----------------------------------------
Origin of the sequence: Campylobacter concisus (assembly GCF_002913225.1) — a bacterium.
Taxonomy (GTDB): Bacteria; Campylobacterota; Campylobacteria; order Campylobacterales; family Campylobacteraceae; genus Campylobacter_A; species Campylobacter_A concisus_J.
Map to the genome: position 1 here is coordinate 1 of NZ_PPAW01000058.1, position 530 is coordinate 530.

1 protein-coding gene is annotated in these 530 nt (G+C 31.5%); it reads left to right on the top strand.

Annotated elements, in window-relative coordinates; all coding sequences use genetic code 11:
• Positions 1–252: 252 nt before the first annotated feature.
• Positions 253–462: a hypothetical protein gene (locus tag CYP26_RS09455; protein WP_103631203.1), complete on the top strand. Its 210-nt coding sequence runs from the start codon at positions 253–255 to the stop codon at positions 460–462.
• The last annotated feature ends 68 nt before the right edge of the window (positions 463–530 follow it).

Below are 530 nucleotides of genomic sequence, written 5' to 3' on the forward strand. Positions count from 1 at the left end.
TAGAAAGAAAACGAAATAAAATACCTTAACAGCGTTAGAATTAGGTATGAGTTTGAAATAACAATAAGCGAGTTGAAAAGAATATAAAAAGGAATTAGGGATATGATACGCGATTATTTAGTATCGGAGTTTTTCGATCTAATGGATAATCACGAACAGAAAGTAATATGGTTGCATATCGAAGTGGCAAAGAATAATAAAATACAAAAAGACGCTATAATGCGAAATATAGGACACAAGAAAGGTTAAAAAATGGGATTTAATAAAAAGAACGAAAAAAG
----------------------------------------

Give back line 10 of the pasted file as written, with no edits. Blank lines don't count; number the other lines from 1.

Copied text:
TAGAAAGAAAACGAAATAAAATACCTTAACAGCGTTAGAATTAGGTATGAGTTTGAAATAACAATAAGCGAGTTGAAAAGAATATAAAAAGGAATTAGGGATATGATACGCGATTATTTAGTATCGGAGTTTTTCGATCTAATGGATAATCACGAACAGAAAGTAATATGGTTGCATATCGAAGTGGCAAAGAATAATAAAATACAAAAAGACGCTATAATGCGAAATATAGGACACAAGAAAGGTTAAAAAATGGGATTTAATAAAAAGAACGAAAAAAG